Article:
Dieting vs. Exercise: Which is More Beneficial?

When it comes to weight loss, many people simplify the process to two simple components: diet and exercise. To lose weight, all you need to do is consume fewer calories than you spend – but should you aim to eat less or work out more? Many people choose to do both, but if you’re only able to focus on one aspect of weight loss, it can be confusing and frustrating to determine which is more important. That’s why I’m here: to tell you everything I’ve learned about diet and exercise, to help you decide for yourself which is more beneficial to your overall health and weight loss strategy.

Dieting takes less time

One argument in favor of dieting versus exercise is that it requires less time and energy than exercise. Going to the gym requires at least 30-60 minutes of your day, not including transportation, whereas the decision not to eat a candy bar, or to swap out carrots for crackers, can be made in a matter of minutes. Scientific studies have even confirmed that calorie control is more effective than exercise for weight loss – particularly because exercise leads to a spike in hunger in many people.

Exercise boosts your mood

If stress is an important contributor to weight gain – and it is – then exercise might be the most efficient way to tackle both the weight gain and the stress that led to it. Physically active people have lower rates of anxiety and depression than those who are sedentary, precisely because of the “happy chemicals” (aka endorphins) your body releases after an exercise high. Furthermore, exercise provides a physical channel for stress to exit the body, and even reduces your body’s ability to respond to stress.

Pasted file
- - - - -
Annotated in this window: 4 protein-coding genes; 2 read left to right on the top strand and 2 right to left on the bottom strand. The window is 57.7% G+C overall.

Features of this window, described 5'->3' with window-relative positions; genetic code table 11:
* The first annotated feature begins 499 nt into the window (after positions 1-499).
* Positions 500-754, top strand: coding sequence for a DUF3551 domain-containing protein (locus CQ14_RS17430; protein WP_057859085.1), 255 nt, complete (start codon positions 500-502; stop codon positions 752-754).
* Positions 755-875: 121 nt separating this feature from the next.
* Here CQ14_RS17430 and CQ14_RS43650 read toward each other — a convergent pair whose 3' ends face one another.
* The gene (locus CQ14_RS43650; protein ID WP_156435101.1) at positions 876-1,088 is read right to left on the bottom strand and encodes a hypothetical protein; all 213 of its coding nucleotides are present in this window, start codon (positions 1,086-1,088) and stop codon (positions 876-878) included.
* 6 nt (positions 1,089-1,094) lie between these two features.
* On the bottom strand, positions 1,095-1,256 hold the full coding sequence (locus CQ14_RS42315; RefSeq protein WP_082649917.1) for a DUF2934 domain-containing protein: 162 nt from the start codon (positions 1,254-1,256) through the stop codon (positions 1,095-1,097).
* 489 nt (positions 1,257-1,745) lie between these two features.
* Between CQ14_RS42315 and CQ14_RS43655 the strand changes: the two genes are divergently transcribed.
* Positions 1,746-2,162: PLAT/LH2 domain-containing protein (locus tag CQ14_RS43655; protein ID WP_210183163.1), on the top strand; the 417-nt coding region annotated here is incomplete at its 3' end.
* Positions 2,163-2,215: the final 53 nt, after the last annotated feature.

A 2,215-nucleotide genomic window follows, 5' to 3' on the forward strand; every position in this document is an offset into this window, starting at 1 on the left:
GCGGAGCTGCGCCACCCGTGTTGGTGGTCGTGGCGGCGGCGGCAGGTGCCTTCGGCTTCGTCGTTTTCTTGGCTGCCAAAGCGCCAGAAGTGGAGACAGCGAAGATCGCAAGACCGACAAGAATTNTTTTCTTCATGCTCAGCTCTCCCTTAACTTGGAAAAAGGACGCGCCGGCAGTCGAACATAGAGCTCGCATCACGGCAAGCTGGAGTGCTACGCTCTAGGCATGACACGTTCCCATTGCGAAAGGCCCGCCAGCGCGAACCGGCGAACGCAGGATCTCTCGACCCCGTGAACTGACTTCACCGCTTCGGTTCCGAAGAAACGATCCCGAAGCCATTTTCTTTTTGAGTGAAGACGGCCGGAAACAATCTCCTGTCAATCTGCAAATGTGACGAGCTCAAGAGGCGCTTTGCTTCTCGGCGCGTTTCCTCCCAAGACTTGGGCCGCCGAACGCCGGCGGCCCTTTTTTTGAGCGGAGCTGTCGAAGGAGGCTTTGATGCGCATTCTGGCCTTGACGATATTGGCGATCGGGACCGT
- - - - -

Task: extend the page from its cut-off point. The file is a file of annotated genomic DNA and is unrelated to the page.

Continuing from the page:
Dieting provides faster results

Another draw of dieting is that it takes less time to see the results of dieting than it does to see the results of exercise. Most people who exercise and don’t control their calories shed only 2 to 3 percent of their body weight in 6 to 12 months, because it’s much easier to create a calorie deficit by denying yourself a donut and living off your soup machine than it is to burn off the same number of calories through exercise. In the end, it all comes down to the physical toll exercise takes on your body, and how our bodies make up for excess exercise by eating more and burning fewer calories.

Exercise builds muscle

While dieting may be more effective in helping you drop a dress size in the short term, simply eating 250-500 calories fewer every day won’t help you get rock-hard abs or huge arms. A popular saying, “abs are made in the kitchen,” misrepresents the importance of exercise: in reality, strong abs are made in the gym; dieting simply removes the layers of fat hiding your ab muscles. Without exercise, you may get a flat stomach, but you certainly won’t get the six-pack abs that you’ve been dreaming of if you don’t suck it up and work out every once in awhile.

Your diet fuels your exercise routine

At the end of the day, however, it can’t be denied that your diet is the very thing that allows you to work out as hard as you do (if you already happen to be a gym junkie, that is). When you fuel your body poorly, you won’t have the energy you need to work hard in the gym – meaning you’ll hardly burn any calories, or may not even make it to the gym at all, without paying attention to your diet. That sounds like a pretty convincing argument for dieting if you ask me!

At the end of the day, a combination of dietary and exercise changes are the best way to sustainably lose weight in the long term. Should you find yourself with stubborn fat that won’t go away, procedures such as a tummy tuck could be considered (as seen on this page) might also be an option worth exploring – but it’s essential to love the skin you’re already in before pursuing any surgical options.

I decided against the 9 - 5 grind so I can travel around the world and share my journey. Love people, music, writing and enjoying life. Share your thoughts.